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CSE senior finds community, creativity in UMN math program

According to Delanna Do, math isn’t just about the numbers

Delanna Do has been doing calculus since she was in seventh grade. When she was in elementary school, she asked for extra math problems to do after class—for fun.

“I was basically begging my mother to let me take math classes outside of school,” said Do, who recently graduated from the College of Science and Engineering in December with her bachelor’s degree in math.

“I was an absolute math nerd.”

It’s fitting, then, that one of Do’s favorite experiences during her time at the University of Minnesota Twin Cities was the Integration Bee, hosted each semester by grad students in the School of Mathematics. It’s like a spelling bee except the students solve integrals, math functions typically learned in Calculus I.

Do grew up in Minneapolis, Minn., and started at the University as a PSEO student when she was in high school. She competed in the Integration Bee her first year as a Gopher.

“The grad student hosts were absolutely hilarious,” Do said.

“They made it feel like the math department was one great, big family. I got to know them, and some of the grad students I met there later on became my mentors.”

For Do, the community and collaboration she found in the School of Mathematics was one of the coolest parts of her U of M journey. She participated in several department activities, such as the Women in Mathematics student group and the Mathematics Project in Minnesota (MPM), a weeklong event open to students from other universities and focused on building community for students from underrepresented communities. And, the grad students who helped run those activities never hesitated to help Do with math questions or grad school applications.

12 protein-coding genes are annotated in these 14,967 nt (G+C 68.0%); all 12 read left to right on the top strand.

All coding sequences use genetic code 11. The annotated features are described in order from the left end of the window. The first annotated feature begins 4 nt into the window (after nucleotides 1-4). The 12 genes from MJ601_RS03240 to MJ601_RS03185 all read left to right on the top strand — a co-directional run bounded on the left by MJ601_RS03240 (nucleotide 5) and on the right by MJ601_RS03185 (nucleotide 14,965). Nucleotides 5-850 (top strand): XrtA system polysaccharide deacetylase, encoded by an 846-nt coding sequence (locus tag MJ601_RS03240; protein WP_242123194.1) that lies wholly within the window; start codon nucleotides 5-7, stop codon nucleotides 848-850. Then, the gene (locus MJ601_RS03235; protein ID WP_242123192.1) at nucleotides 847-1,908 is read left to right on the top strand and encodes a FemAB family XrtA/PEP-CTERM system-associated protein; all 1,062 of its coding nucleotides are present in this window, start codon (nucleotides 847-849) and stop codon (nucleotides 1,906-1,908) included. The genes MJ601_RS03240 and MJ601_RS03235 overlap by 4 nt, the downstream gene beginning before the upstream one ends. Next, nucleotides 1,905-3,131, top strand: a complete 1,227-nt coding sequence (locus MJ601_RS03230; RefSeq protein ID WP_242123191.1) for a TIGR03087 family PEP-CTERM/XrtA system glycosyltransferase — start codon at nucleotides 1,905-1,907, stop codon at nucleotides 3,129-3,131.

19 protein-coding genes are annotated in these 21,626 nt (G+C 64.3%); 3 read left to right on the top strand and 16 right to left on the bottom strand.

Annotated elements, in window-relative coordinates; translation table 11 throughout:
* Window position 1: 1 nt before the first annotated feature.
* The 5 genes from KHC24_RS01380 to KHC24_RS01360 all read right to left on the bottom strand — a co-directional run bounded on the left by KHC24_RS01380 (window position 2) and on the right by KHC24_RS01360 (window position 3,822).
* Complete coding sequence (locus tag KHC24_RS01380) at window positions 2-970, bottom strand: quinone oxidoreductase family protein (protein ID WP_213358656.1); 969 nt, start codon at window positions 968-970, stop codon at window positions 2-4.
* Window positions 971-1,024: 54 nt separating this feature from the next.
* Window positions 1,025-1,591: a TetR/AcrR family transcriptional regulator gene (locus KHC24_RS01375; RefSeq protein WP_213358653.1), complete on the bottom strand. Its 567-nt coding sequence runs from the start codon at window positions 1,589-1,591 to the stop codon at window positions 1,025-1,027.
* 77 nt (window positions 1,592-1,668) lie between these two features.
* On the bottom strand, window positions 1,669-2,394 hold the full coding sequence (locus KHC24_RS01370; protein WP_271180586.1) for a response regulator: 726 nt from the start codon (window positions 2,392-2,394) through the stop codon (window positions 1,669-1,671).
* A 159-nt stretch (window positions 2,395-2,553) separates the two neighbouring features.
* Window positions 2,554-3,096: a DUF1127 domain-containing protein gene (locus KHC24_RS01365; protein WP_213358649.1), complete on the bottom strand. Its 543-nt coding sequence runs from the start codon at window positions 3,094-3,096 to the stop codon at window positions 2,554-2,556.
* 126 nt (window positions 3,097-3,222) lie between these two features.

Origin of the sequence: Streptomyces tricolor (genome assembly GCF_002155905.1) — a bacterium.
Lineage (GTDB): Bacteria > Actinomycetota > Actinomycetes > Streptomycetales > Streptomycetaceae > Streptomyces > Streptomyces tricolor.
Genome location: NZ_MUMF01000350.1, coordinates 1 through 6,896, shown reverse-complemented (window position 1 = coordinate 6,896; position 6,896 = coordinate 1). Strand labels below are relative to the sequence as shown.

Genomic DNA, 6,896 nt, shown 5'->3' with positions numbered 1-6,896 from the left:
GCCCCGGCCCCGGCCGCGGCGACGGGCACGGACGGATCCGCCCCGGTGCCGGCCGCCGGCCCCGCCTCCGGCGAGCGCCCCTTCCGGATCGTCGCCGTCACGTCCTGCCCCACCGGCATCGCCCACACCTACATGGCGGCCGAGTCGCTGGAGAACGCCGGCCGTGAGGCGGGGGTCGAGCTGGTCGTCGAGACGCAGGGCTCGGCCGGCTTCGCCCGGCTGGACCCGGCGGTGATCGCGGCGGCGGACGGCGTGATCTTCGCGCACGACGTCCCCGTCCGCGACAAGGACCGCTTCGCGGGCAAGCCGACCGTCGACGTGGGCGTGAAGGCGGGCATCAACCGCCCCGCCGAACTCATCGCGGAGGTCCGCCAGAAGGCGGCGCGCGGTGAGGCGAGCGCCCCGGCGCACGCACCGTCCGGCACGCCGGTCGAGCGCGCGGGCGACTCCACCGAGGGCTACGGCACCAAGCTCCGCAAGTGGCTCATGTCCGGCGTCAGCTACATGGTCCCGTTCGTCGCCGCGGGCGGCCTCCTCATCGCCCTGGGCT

“My grad student mentors were great because they’ve been exposed to more math,” Do explained. “Sometimes you learn things, and it doesn’t make any sense if you don’t have the context, but they’ve had some real-world experience with it and helped me understand why I was learning certain things.”

Being so involved also helped Do get exposed to different types of math research that grad students and professors were doing. 

In the mathematics field, there are two main camps—pure math and applied math. In most of the applied or computational research, mathematicians develop theorems that other scientists, such as physicists, can use to solve problems in their respective fields. 

Applied math is where Do’s interests lie. She’s currently doing a post-baccalaureate research program for the semester at Smith College in Massachusetts. In the fall, she’ll go to grad school to pursue a Ph.D. in mathematics, where her studies will likely intersect with computer science. Do’s ultimate goal is to work in industry, ideally for a company like NASA, where she can do computational math that applies to space research. 

One of the main skills Do will take away from her time at the University of Minnesota is how to learn more efficiently—and realizing that math is inherently creative. In one particular class with CSE professor Ionut Ciocan-Fontanine, Do and her fellow students were given seven different problems that all used the Intermediate Value Theorem (a popular theorem used to solve calculus problems) in different ways. 

“I thought that was really interesting and a cool way to present how powerful a theorem can be, and how being creative in mathematics is important because one theorem does not necessarily only have one application,” Do said.

“While math can be done individually, classes are very collaborative. When you work on homework with other people, you can learn how they think and then add that to your own toolbox. You might think you have the most creative and efficient way of solving a math problem, and then somebody comes up with a better one. It makes you think about how you can come up with a better solution in the future.”

Story by Olivia Hultgren


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